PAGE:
It’s not uncommon for athletes to tear their anterior cruciate ligaments (ACL), a knee injury that requires a stint in physical therapy. Dustin Grooms, an associate professor of athletic training in the Ohio University College of Health Sciences and Professions, is concerned about the high number of athletes who return to the court or field and injure their ACL again.
To improve recovery outcomes for patients, Grooms and colleagues are looking to neuroscience. Advances in imaging techniques have shown that the brain changes after the body experiences physical injuries, he said.
The brain uses a sense called proprioception to understand where the body is in space. Conventional therapy focuses on having injured patients use their visual system — such as by looking at the knee during exercises — to recover. This strategy creates a disconnect, however, when the patient is back in an athletic setting and cannot constantly use visual cues to coordinate neurological and skeletal systems, Grooms explained.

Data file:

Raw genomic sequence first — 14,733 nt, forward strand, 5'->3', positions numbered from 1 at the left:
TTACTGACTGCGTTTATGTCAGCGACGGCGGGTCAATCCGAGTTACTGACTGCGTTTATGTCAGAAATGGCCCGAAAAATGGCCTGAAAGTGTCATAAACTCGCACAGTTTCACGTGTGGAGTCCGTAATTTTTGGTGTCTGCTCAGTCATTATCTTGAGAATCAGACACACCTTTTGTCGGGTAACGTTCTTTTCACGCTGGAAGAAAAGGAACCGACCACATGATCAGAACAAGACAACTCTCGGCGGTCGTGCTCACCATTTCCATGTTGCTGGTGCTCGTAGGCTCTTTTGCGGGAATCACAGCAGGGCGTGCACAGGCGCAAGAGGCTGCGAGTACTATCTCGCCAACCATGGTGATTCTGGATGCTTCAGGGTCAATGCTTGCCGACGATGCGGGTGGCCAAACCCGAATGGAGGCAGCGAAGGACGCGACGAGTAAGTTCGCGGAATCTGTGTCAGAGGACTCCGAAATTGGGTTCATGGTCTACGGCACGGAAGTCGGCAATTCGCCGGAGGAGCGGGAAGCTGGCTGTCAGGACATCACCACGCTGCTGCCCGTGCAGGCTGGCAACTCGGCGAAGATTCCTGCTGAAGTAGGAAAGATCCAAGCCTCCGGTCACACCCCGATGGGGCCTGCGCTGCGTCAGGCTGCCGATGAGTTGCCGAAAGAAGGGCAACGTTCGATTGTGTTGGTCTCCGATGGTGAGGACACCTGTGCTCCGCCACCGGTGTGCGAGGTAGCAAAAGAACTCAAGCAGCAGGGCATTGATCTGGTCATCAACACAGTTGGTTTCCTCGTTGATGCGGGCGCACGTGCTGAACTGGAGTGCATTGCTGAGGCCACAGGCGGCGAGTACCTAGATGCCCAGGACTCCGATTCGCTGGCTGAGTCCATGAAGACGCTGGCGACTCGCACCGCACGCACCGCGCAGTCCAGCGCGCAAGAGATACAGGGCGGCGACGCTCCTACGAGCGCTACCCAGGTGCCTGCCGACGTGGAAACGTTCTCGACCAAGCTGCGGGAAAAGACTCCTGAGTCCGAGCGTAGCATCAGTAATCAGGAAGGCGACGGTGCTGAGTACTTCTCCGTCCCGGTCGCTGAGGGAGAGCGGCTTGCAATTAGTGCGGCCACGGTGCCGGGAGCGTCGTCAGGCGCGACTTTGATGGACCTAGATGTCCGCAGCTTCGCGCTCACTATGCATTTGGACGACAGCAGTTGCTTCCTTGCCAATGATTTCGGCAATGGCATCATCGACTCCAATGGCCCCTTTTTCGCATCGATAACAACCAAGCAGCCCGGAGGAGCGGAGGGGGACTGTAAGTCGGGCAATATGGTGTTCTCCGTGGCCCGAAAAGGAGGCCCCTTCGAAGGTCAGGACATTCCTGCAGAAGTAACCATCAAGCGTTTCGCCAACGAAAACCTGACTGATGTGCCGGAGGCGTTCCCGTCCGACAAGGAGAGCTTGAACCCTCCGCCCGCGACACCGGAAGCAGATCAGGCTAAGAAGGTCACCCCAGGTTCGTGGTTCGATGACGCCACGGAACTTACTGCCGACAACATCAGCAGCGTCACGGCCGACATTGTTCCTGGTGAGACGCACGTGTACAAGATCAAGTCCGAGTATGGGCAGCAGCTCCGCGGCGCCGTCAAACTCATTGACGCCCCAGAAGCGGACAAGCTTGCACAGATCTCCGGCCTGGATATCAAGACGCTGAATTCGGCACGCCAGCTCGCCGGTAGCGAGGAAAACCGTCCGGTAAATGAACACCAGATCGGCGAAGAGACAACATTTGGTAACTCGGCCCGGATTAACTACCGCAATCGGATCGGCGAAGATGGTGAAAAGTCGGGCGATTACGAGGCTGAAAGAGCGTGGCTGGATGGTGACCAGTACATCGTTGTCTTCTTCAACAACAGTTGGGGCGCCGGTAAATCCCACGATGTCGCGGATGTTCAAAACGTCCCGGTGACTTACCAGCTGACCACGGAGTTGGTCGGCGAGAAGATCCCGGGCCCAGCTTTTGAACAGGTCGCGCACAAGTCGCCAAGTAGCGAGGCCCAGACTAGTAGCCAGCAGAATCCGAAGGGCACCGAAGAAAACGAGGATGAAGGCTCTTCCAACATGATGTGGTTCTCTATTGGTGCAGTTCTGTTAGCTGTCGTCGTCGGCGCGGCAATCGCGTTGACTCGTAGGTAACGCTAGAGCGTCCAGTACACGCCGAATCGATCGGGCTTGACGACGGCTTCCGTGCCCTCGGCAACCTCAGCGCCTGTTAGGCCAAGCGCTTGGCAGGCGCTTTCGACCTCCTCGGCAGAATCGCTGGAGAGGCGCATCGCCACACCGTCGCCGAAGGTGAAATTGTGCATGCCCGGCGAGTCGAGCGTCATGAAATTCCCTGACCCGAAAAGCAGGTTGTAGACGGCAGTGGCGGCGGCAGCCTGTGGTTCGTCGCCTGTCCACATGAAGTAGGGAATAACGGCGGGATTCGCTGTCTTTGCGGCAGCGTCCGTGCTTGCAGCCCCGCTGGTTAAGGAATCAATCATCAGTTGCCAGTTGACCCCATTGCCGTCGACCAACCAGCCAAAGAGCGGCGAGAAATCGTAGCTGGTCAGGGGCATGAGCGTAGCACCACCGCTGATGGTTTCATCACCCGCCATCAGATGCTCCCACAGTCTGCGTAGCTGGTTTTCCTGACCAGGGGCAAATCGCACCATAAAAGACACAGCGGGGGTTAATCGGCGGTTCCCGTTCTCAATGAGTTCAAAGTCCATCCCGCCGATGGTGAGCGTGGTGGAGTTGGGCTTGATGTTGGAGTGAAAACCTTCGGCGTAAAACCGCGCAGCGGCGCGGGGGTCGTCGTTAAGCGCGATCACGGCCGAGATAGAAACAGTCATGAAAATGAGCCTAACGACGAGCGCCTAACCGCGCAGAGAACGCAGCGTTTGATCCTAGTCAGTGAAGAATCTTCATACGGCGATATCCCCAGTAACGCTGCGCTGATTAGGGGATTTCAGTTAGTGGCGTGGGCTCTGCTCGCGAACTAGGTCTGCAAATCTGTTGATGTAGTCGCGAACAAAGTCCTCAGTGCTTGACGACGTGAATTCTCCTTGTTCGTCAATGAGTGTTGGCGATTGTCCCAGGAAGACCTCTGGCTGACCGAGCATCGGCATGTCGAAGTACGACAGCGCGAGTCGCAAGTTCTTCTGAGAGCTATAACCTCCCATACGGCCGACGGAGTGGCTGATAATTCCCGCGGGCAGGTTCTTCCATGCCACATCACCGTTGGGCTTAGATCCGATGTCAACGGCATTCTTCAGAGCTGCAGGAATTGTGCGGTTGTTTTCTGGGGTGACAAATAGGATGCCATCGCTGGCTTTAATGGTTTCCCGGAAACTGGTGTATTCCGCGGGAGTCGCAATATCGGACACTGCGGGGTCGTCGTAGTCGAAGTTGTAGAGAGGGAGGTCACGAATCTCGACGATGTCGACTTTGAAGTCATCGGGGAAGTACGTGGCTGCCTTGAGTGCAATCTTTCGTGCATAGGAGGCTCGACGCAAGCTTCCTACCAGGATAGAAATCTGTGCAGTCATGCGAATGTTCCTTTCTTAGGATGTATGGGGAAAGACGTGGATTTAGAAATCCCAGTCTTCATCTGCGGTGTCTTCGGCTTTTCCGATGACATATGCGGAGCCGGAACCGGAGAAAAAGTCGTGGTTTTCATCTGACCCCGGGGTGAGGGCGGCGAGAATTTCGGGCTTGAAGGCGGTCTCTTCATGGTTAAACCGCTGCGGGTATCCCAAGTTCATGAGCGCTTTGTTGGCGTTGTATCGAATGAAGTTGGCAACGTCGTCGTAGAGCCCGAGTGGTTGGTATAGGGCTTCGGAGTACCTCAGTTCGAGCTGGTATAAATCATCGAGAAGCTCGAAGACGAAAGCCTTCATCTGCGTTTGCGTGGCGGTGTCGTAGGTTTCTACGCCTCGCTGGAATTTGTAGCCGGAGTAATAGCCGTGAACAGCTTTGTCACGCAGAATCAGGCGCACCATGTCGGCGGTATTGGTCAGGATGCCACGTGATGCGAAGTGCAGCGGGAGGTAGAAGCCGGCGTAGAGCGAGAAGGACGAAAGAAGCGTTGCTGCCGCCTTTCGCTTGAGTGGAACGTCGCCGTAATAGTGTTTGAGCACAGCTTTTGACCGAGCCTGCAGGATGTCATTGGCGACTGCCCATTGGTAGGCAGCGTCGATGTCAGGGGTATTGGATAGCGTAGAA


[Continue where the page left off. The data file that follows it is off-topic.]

Grooms and Ohio University colleague Janet Simon, an assistant professor of athletic training, have been studying different therapy techniques, such as stroboscopic glasses or virtual reality goggles, that provide patients with a much richer environment of visual and sensory feedback as they perform physical exercises in the clinic. These strategies are designed to train the brain to continue to use proprioception to coordinate physical movement after injury. This potentially will rewire the brain for more efficient motor control to improve rehabilitation outcomes and avoid reinjury, Grooms said.
Although ACL tears are a common problem for athletes, military professionals also can be susceptible to these injuries. The U.S. Department of Defense recently awarded a $750,000 grant to Grooms, Simon and colleagues to study how their understanding of neuroscience can improve recovery outcomes for these individuals.
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